GSA aims to make buying SaaS easier through new policy

GSA issued an acquisition letter detailing the certain conditions when contracting officers can buy cloud services with upfront payments.

The effort to make buying cloud services easier for agencies and more in line with industry standards continues with yet another acquisition workaround.

The General Services Administration issued its second acquisition letter in just over two years, giving its contracting officers permission to move closer to buying cloud services “by the drink,” or through a consumption based model.

Jeff Koses, GSA’s senior procurement executive, wrote that contracting officers, under certain conditions, can use upfront payments to buy software-as-a-service and it doesn’t violate federal procurement law that prohibits advanced payments.

“In the context of software licenses delivered or accessed via SaaS, payment is often made ‘upfront,’ meaning that payment is made contemporaneously with receipt of the software license and the beginning of the license service term. GSA contracting officers have been asked whether such upfront payment is considered an advance payment. It is not,” Koses wrote. “The central distinction is the contemporaneous access.”

Koses wrote advance payment is a specific type of contract financing method where payments are made prior to delivery or completion of the product or a service. It is not allowed under the Anti-Deficiency.

Technical workaround needed

Rich Beutel, founder of Cyrrus Analytics and a federal procurement expert, said GSA is leaning on a technical workaround given the lack of attention this topic has received from Congress.

“The acquisition letter skirts the Anti-Deficiency Act prohibition by highlighting the requirement for contemporaneous delivery of the software, thus there is no advance procurement delivered without an applicable preexisting appropriation,” he said.

Koses said there are six criteria for the acquisition to meet for contracting officers not to have to worry about the advanced payment rule:

  • Access to the software is granted contemporaneously with payment (i.e., delivery of the license is made contemporaneously with payment);
  • The license is acquired on a fixed-price or fixed-price with economic price adjustment basis even if other portions of the task order or contract are not fixed price;
  • The license is priced at a single seat, multi-seat, unit or subscription price covering a fixed term, defined as “a limited period of time;”
  • The license’s pricing/billing model allows for no utilization or consumption metric other than quantity to affect the costs incurred over the negotiated term;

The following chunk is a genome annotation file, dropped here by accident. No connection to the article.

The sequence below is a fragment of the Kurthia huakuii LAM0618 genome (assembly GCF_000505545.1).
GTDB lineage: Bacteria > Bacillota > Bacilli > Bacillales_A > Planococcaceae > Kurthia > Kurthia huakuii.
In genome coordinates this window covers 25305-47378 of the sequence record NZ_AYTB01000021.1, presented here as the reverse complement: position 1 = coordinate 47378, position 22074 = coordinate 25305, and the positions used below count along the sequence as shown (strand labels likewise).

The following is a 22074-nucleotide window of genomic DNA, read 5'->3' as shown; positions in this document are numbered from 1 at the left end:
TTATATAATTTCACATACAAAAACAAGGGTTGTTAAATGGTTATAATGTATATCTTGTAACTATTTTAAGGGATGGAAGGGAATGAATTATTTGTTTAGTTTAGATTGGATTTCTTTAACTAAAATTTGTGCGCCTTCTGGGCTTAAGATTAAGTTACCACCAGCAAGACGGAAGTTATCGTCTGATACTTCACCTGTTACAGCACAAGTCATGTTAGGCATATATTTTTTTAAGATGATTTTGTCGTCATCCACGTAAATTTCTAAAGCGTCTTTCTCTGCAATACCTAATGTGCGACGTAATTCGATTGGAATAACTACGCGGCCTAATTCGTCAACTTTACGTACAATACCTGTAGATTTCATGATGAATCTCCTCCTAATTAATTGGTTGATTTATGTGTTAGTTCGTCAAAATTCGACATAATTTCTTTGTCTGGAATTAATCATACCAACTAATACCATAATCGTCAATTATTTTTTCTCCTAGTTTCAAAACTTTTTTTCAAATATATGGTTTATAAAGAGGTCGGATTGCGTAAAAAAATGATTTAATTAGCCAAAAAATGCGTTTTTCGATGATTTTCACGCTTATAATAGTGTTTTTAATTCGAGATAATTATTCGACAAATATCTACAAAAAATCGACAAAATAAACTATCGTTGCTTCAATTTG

• The license does not require any upfront payment other than the fixed seat, unit, or subscription cost as a prerequisite for access or a pricing discount;
  • Within end user or other license agreements, the license service is continuous and uninterrupted for the negotiated term of access to the license.

Larry Allen, president of Allen Federal Business Partners and a procurement expert, praised GSA’s changes.

“I think that this is a win for enhanced competition, especially for small businesses that may have had to previously finance software acquisitions and have to offer higher prices as a result,” he said. “This move should increase competition and drive better pricing. This is a win for common sense in government acquisition.”

GSA recognized the problem

Beutel, who praised GSA’s 2021 acquisition letter that created new ordering procedures to allow the procurement of cloud offerings using a consumption-based pricing formula, said Congress still must amend the Anti-Deficiency Act to allow for industry to bill in arrears for cloud services on a consumption basis.

“Politically, the appropriations committees would likely be very skeptical of such a proposal, despite its clear economic value,” he said. “Over the last several years, we have addressed the need for government to have the legal authority to adopt true consumption based pricing, so as to be able to buy IT capacity instantly as the need arises. This could be achieved through the use of working capital funds and other technical workarounds, as GSA has adopted in the context of certain schedule based cloud procurements.”

This specific issue is causing agencies to have to pay as much as 25% more for cloud services and caused the limited use of the Defense Enterprise Office Solutions (DEOS) contract from the Defense Information Systems Agency.

GSA recognized this problem and asked for industry feedback last July. It issued a request for information asking for industry feedback on SaaS pricing best practices and what are its options better align the schedules with industry practices for pricing and invoicing term-based software.

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